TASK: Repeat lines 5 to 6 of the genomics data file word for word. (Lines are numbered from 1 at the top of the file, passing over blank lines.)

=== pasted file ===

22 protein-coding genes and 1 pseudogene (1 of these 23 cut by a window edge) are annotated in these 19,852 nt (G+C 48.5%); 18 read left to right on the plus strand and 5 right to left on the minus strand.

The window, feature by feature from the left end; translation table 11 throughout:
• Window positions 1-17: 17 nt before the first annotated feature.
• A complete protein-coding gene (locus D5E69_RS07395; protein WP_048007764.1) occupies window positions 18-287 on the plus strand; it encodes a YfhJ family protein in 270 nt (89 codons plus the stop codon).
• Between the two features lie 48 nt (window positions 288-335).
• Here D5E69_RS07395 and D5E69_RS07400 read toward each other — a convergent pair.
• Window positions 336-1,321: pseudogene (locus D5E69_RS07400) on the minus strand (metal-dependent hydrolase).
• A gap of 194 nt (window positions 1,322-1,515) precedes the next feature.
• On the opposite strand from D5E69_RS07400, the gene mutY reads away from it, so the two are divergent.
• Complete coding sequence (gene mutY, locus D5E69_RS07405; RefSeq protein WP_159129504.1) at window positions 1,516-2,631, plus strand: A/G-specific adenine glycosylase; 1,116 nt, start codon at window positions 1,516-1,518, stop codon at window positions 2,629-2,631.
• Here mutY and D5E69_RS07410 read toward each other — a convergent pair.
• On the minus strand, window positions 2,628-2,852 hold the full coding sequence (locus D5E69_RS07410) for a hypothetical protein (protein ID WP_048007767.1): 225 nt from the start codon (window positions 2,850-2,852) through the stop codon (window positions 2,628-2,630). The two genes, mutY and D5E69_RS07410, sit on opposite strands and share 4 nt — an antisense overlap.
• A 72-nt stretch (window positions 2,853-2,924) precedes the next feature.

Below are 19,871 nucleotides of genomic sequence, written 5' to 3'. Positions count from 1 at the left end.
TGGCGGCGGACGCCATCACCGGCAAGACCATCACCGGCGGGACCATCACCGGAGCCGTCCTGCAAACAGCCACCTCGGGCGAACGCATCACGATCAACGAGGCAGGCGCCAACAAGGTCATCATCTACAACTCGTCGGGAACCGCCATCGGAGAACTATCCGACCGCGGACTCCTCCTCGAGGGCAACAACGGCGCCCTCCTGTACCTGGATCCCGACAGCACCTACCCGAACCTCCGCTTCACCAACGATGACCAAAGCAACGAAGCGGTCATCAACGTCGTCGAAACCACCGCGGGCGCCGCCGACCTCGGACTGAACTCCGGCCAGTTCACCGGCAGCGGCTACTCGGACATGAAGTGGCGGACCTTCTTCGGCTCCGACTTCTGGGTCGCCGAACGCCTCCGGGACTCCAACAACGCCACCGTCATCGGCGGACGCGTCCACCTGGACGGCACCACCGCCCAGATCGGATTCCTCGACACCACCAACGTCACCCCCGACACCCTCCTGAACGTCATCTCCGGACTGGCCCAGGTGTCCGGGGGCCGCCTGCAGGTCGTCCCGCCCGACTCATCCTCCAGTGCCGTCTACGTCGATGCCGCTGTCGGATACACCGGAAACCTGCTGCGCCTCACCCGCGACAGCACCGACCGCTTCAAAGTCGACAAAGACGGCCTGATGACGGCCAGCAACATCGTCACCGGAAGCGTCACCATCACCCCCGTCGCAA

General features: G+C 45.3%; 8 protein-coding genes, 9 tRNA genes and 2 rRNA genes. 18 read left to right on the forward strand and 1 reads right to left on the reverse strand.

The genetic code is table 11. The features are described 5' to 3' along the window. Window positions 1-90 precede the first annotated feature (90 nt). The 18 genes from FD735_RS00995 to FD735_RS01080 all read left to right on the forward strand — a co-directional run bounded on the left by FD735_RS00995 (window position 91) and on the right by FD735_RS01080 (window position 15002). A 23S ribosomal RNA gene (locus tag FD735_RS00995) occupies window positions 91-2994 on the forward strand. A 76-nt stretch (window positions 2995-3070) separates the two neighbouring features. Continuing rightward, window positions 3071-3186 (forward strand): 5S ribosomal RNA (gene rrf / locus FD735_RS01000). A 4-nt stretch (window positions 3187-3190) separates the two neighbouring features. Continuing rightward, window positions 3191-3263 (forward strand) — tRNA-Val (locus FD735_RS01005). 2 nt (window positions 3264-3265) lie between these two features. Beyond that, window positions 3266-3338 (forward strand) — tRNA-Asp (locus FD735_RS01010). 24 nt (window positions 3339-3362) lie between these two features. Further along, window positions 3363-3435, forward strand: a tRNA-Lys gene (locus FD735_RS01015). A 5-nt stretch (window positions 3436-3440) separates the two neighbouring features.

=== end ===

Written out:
• Between the two features lie 48 nt (window positions 288-335).
• Here D5E69_RS07395 and D5E69_RS07400 read toward each other — a convergent pair.